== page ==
When I made Art Spander a sandwich

One of the benefits of my summer job (working at Danny’s Main Street Market in Cooperstown, New York) are the random fascinating people who come buy sandwiches. There are conductors who work with the Glimmerglass Opera, construction workers and delivery men, Baseball Hall of Fame employees and interns, and today, Art Spander, an award-winning sports writer who’s covered everything from Wimbledon and the Masters to the Rose and Super Bowls.

He came at a quiet time in the late afternoon, somewhere between 4:30 and 5, and ordered a sandwich on gluten-free bread from my co-worker, Mikey, an 18-year-old high school graduate with a knack for getting people talking. (I need to study this kid’s technique. He learns interesting things about literally every customer he waits on.)

I overheard Spander telling Mikey about his recent travels for his sports-writing career (he’s 75 years old and currently a columnist for the San Francisco Examiner and RealClearSports.com), so I nudged myself into the conversation and asked him where he’s written for. He shared the basic information that makes up the second paragraph on his web site’s About page:

Spander began his career as a news writer for United Press International in Los Angeles in 1960, and started writing sports full time in 1963 for the Santa Monica Outlook where he was the beat writer for the Los Angeles Rams and Los Angeles Dodgers. In 1965 he moved to the San Francisco Chronicle, where he covered golf, football, baseball and basketball. Spander became the lead sports columnist for the San Francisco Examiner in 1979.

Then he joked a bit:

You’re making my sandwich while you’re standing here talking to me, aren’t you?

I laughed a little, went to the back where I pulled the gluten-free bread out of the oven, whipped up his sandwich, brought it to the front, poured his iced tea, and rang him out. Then, Mikey and I left him alone with his sandwich, tea, and smartphone (I’m guessing he was checking Twitter).

He got a dry cappuccino before he left — all foam, no milk — and I rang him out again.

“I have to ask you, ’cause I’m a writing major,” I said, finally steeling up the courage to make use of my question-asking skills. “Do you have any tips for those starting out?”

Then, I listened again.

Art Spander gave me two pieces of advice.

1. Learn the English language. Dependent and independent clauses. Where the commas belong. Misplaced modifiers. Know it all — better than the back of your hand. That way, you can edit and make real corrections, not guess-it-goes-this-way changes. I ran, and I fell needs a comma. I ran and fell does not.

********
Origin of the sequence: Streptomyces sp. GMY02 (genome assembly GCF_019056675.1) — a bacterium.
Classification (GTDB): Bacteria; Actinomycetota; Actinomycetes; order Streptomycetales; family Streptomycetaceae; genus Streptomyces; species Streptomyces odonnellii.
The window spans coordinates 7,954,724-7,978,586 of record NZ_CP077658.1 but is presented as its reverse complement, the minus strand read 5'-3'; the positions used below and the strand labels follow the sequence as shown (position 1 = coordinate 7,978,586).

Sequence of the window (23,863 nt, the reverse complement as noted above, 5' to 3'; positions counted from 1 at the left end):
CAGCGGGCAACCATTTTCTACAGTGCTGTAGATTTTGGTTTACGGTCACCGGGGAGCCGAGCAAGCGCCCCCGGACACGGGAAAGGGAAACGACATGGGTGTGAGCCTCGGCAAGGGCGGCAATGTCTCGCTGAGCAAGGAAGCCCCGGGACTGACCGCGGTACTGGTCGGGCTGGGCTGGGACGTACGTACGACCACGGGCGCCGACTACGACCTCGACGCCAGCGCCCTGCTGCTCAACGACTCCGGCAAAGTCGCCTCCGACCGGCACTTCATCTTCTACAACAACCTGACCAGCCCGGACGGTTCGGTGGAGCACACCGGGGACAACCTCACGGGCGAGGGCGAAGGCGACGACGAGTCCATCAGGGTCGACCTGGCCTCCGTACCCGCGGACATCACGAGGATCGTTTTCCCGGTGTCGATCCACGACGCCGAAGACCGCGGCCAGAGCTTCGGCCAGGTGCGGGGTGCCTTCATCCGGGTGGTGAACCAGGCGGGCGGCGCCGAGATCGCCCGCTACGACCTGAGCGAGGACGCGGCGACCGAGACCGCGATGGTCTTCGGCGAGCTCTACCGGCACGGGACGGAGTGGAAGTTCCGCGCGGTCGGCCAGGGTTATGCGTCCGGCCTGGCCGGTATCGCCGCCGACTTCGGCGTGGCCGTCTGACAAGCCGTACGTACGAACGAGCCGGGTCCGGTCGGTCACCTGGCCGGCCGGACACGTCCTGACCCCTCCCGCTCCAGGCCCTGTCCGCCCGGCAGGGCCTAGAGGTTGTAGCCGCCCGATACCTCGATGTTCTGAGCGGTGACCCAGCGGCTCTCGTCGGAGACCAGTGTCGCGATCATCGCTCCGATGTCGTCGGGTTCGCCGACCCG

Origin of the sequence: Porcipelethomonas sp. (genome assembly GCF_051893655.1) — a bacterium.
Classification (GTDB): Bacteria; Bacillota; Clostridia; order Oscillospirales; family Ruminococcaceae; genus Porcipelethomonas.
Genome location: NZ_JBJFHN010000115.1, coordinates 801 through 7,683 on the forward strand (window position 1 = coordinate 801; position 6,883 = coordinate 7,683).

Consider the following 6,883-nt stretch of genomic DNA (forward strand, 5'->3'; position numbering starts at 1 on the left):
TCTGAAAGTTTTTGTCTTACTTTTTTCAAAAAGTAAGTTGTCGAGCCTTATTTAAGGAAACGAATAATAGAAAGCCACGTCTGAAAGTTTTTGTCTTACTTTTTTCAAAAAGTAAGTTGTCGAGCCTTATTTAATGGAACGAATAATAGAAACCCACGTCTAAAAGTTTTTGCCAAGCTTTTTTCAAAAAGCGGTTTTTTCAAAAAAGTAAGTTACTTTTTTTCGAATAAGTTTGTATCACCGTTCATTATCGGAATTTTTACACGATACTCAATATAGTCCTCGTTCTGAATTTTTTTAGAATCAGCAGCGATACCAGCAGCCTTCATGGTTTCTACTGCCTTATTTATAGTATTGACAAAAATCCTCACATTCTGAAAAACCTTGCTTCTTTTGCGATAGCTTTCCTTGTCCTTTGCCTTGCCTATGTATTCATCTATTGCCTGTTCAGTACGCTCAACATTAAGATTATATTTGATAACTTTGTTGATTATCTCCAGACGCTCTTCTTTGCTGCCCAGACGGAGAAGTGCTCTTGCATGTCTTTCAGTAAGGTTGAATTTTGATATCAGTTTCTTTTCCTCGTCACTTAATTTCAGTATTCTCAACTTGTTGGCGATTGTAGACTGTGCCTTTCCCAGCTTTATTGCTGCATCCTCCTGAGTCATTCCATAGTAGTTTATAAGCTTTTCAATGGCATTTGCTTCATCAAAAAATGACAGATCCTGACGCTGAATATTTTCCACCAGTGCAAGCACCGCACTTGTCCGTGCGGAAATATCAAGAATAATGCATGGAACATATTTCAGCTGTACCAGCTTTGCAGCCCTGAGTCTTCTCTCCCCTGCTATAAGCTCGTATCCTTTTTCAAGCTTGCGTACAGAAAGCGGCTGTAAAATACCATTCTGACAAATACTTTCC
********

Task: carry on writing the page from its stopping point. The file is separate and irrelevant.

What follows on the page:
2. Read as much as possible about as much as possible. You may only be interested in writing about one topic, but you need to know what’s going on in the world, in order to understand the topic in its broader context. “Plus,” he said, “you never know what you’re gonna have to write.”

“This was never hard for me, because I’ve always had a lot of interests,” Spander said.

Me too.

I’ve been home this summer. Making sandwiches, slicing meats, interviewing people every once in a while with a recorder that catches more fuzz than an FM radio. What am I doing? Where am I going? How am I gonna get anywhere? These two tips were the pieces of affirmation I needed.

Know the language: Commas have always eluded me, but I feel very fluent in this language some call English and I prefer to call American. I know what a misplaced modifier is. I know the difference between independent and dependent clauses.

Read as much as you can about everything: I’m interested in everything, so this is easy. In fact, I’ve been doing it this summer. I’ve learned about how astronauts exercise at the International Space Station. I’ve learned about a man who, permanently damaged by an accident as a child, found some more of himself through running. I’ve learned about sex trafficking and the ways traffickers force their victims into submission. I’ve learned about addiction and am currently learning about the process of rehabilitation. I’ve learned about a fascinating documentary project and made moves to learn more from the creators themselves.

I’ve been making sandwiches. I’ve been slicing countless pounds of Boar’s Head meats. But I’ve been doing a lot more than you might guess from the amount of time I spend behind the counter in my Danny’s hat.

Today, I made Art Spander a sandwich, and I reaped two lessons for the young writer.

“That’s free,” Spander said, as he took his cappuccino from the counter and returned to his booth.

Thanks. I appreciate it.

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